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Cries and Whispers   A

The Criterion Collection / Home Vision Entertainment

Year Released: 1972
MPAA Rating: R
Director: Ingmar Bergman
Writer: Ingmar Bergman
Cast: Harriet Andersson, Kari Sylwan, Ingrid Thulin, Liv Ullmann.

Review by Gabe Leibowitz

Ingmar Bergman's Cries and Whispers begins with seven silent minutes in which we become acquainted with the film's scenery and the household where the story takes place. The closest we get to words is a diary entry. The lack of dialogue paints an empty, bleak mood. It would be false to say that the tone ever really changes -- it remains unflinching yet oddly beautiful throughout. This is definitely Bergman's coldest work, one that blends the subtlety of Persona and Fanny and Alexander with the evocative imagery of The Seventh Seal; some consider Cries and Whispers to be Bergman's masterpiece for precisely this reason. Though I personally prefer the aforementioned films, Cries and Whispers is an unforgettable experience, one that causes the viewer to frequently wince in emotional pain.

The characters are unchanging in their mindsets; their attempts to break free from their natures fail time and again. Agnes (Harriet Andersson) is bedridden with cancer and has practically no chance of surviving. Her sisters Maria (the always splendid Liv Ullman) and Karin (Ingrid Thulin) come to take care of her, joining her faithful maid Anna (Kari Sylwan). The narrative structure splits the screen time relatively evenly, enabling us to learn a great deal about each of them. Unlike the complex personalities of Alma and Vogler in Persona, however, everything here is pretty much straightforward. Maria, a naive coward who's afraid to confront hardships, has trouble even touching her terminally ill sister. Karin is stone-faced and unfeeling. Their romantic histories act as icons for their behavior, as Bergman shows us in graphic detail throughout the film. Only Anna voluntarily and happily cares for Agnes until she breathes her last. Only with Anna does the pain of death seem to linger.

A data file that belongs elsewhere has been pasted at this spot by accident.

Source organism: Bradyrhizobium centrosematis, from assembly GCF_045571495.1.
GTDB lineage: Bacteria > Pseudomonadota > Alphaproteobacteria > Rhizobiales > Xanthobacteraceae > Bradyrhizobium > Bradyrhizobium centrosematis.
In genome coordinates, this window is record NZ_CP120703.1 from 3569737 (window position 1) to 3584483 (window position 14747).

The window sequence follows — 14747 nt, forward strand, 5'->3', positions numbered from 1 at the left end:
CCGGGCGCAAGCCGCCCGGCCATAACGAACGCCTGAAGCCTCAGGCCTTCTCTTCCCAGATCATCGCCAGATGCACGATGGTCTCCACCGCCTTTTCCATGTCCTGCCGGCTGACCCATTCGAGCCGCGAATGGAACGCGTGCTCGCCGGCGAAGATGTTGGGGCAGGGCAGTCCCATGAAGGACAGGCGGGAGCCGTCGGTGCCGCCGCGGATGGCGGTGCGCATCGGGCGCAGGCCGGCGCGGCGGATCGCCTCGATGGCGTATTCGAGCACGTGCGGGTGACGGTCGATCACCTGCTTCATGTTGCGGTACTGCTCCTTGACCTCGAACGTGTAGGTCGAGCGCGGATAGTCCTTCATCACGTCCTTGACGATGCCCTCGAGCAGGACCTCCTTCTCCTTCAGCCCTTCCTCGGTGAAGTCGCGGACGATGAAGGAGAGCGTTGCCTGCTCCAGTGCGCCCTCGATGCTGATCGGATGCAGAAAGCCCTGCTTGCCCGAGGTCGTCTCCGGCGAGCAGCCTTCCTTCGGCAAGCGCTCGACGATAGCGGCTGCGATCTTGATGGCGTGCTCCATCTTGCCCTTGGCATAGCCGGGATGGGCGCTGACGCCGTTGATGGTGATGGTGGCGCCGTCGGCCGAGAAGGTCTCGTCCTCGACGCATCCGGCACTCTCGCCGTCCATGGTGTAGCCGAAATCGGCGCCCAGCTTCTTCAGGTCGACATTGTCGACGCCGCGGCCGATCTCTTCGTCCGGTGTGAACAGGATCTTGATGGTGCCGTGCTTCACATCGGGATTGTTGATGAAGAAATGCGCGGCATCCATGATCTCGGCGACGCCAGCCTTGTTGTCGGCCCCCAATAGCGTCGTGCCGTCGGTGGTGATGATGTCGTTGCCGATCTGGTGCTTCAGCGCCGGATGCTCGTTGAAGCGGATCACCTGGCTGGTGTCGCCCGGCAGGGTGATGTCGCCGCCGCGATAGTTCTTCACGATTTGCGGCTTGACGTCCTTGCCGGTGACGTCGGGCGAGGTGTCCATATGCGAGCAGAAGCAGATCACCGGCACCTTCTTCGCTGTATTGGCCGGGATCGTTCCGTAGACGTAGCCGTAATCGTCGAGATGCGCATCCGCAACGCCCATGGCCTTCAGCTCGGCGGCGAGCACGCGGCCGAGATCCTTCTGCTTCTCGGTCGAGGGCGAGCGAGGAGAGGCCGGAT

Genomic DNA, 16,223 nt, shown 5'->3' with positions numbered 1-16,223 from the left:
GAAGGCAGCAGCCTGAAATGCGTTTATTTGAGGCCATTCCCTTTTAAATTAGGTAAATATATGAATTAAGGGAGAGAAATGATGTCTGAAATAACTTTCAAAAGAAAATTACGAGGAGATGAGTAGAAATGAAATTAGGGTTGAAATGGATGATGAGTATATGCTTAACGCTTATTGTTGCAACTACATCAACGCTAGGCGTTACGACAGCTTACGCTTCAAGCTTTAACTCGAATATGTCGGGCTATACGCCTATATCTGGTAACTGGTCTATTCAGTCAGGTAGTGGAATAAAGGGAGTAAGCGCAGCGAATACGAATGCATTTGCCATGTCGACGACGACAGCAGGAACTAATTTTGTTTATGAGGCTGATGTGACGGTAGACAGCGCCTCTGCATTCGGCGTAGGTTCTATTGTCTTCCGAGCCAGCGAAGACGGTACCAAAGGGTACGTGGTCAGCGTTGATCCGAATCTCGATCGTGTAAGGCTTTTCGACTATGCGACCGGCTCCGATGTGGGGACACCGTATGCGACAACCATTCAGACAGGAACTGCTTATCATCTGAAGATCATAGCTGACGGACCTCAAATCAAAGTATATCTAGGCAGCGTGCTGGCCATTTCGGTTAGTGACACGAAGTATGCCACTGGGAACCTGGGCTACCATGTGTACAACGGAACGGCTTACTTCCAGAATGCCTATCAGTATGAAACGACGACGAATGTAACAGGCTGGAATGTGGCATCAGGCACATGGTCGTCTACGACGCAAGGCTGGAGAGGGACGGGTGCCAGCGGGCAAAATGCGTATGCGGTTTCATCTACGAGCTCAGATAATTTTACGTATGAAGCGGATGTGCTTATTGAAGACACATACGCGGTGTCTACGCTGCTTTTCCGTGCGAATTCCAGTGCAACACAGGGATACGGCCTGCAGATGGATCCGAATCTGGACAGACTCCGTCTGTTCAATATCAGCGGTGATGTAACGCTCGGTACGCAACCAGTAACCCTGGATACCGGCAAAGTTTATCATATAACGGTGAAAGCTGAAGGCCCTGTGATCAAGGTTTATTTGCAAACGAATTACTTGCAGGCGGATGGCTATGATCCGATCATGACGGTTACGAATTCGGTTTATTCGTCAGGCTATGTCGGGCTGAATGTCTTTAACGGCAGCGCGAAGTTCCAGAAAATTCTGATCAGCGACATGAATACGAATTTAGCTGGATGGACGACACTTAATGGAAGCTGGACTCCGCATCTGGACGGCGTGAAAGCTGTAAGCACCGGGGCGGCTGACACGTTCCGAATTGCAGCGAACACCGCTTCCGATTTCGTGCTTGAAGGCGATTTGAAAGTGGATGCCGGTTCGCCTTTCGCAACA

What, then, is Bergman trying to do here? Cries and Whispers isn't about maturation but about stagnancy, the stubborn refusal to change. By the time the end credits roll, we've seen Karin and Maria attempt to reform but wind up right back where they began -- as both individuals and sisters. They loathe each other and have every right to: they're despicable human beings. Despite very little dialogue, everything comes across smoothly due to Bergman's direction, which is patient and precise. The color schemes, primarily bright red and stark white throughout, match the core simplicity of the characters. Facial expressions (or lack thereof) comprise much of the picture. Even when it's present, speech takes a backseat to reaction. A particularly memorable scene involves the family doctor breaking down Maria's entire persona in one drawn-out close-up. Rather than show us the doctor, Bergman focuses on Maria's face, allowing us to react to every piercing word along with her.

Ah, but don't be misled into believing that this is a shallow film. Much of Bergman's symbolism is slyly left to interpretation and certainly requires multiple viewings to understand fully. In an early flashback, we learn that Agnes' chilly relationship with her mother warmed at a specific moment, involving a hand on the cheek. We see this gesture repeated several times during the movie, and it initially appears to be under near-identical circumstances. Once the film ends, however, it becomes evident that each meaning is completely different. Themes of childhood, infidelity, sisterhood, and compassion are similarly richly textured. I recommend seeing at least a few of Bergman's other works before jumping into Cries and Whispers, lest the experience be too overwhelming.

Review published 07.11.2003.

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